What Is Miscarriage?

What Is Miscarriage?

Miscarriage (also called early pregnancy loss) is the death of a baby before the 20th week (or roughly four and a half months) of pregnancy. Having a miscarriage can be devastating and usually takes someone by surprise, even though it's actually quite common. In fact, of known pregnancies, it's estimated that 10% to 15% end in miscarriage, most often before 13 weeks gestation.

Symptoms

Not all miscarriages present the same way. Whether or not you have any symptoms generally depends on how many weeks pregnant you are and the timing of the diagnosis. Generally, the farther along in pregnancy, the more symptoms you will experience. It's also possible that you may not have any symptoms at all.

Typical miscarriage symptoms may include the following:

  • Abdominal pain and/or cramping
  • Back pain
  • Fluid and/or tissue discharge from the vagina
  • Loss of pregnancy symptoms, such as nausea and breast tenderness
  • Vaginal bleeding (this can range from spotting to heavy bleeding)

As noted above, most miscarriages happen during the first trimester, prior to 13 weeks pregnant. Fortunately, your risk of miscarriage significantly decreases the farther along you are in pregnancy.

Diagnosis

If you suspect you are having a miscarriage, contact your medical provider. It is important to tell them about any vaginal bleeding that happens when you are pregnant. You may have light staining or spotting of dark red, pink, or bright red blood. If your bleeding is very heavy and combined with strong menstrual cramping, it is more likely that you are having a miscarriage than if it is light and pain-free.

Your doctor will likely do an exam and/or some testing (often ultrasound) to be sure that everything is OK with your pregnancy or to confirm pregnancy loss.

However, if you are less than five months pregnant and you are having some vaginal bleeding, don't panic. Not all bleeding in early pregnancy means you are having a miscarriage. In addition to possible pregnancy loss, your doctor will rule out other reasons for vaginal bleeding, such as:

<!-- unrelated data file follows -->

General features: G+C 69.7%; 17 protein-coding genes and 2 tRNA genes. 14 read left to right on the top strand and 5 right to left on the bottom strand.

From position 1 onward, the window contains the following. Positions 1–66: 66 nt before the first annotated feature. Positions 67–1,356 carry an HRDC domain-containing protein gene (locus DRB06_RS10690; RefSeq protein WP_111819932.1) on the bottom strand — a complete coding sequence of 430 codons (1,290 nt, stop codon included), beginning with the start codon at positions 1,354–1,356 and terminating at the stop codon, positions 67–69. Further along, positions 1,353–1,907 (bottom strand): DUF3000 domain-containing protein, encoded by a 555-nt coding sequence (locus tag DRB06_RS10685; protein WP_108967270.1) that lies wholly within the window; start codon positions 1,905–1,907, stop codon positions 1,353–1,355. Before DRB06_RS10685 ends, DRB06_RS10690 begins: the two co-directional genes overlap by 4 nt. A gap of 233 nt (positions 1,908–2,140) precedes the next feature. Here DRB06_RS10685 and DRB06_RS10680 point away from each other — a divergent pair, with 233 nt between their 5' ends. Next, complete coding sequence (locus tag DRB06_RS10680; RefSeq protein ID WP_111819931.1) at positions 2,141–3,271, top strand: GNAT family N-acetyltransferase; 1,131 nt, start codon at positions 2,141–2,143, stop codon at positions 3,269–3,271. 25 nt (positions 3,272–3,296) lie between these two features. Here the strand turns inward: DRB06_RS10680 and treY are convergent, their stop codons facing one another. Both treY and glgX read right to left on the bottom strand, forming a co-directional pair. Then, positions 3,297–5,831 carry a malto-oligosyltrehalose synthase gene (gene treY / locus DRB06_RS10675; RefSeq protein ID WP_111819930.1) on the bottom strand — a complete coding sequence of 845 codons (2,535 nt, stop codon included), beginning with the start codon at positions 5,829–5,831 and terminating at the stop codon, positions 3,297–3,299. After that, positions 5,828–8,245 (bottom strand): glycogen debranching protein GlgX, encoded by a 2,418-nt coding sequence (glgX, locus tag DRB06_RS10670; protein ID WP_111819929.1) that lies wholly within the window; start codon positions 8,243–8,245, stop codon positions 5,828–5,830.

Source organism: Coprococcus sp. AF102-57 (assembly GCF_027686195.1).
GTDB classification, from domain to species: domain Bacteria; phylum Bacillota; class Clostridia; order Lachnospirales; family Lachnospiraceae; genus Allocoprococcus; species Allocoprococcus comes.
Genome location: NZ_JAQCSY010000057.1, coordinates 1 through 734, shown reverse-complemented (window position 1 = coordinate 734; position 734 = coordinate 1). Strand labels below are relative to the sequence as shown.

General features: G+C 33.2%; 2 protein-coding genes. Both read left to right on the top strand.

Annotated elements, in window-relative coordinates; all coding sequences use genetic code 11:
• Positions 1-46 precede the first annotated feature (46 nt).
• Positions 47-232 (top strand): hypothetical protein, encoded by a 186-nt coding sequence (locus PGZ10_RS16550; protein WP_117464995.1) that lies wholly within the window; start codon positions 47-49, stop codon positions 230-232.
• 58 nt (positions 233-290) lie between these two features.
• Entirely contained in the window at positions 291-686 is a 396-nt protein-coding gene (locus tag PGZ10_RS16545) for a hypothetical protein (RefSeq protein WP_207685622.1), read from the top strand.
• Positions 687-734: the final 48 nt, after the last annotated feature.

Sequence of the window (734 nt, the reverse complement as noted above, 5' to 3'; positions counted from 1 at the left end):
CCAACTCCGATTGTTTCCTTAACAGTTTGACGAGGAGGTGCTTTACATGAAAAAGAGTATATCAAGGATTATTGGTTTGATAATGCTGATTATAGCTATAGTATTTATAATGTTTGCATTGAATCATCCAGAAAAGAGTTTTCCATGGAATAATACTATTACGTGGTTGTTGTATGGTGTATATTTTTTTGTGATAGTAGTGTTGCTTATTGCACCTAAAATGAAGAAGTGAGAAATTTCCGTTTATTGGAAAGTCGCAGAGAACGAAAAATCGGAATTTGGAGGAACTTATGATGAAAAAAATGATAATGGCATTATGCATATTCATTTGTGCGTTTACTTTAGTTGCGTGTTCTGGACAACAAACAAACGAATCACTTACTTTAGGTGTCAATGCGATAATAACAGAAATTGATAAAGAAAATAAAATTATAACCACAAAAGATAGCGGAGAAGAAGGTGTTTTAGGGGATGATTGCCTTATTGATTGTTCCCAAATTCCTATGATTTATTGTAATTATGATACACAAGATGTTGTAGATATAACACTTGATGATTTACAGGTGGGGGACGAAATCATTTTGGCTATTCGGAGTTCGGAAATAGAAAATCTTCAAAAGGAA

Implantation Bleeding

You may have some bleeding in early pregnancy from the normal process of the embryo attaching to the wall of your uterus. This is called implantation bleeding. It is usually light bleeding and may be associated with mild cramping.

Subchorionic Hemorrhage

Sometimes, implantation bleeding can collect under the placenta and cause a collection or clot of blood. This can be seen on ultrasound and is called a subchorionic hemorrhage.

This type of bleeding may be a little heavier than implantation bleeding and you may have some cramping. You may continue to bleed off and on for a few weeks. Usually, the collection of blood will be reabsorbed by your body and the bleeding will stop. 

Post-Coital Bleeding

Did you recently have sex and now you are bleeding? If so, it is likely that you are just bleeding from your cervix. When you're pregnant, the surface of your cervix changes in response to your changing hormone levels. This makes your cervix more likely to bleed when it is touched during sex. This type of bleeding is called post-coital bleeding.

Bleeding due to sexual activity is typically bright red and it may be quite heavy. It's not usually associated with uterine cramping.

Urinary Tract Infection

Sometimes, light bleeding that you notice only when you wipe yourself after you urinate may be a sign of a urinary tract infection (UTI). UTIs are very common in early pregnancy, and they often don't present with the typical symptoms of frequent and painful urination.

Causes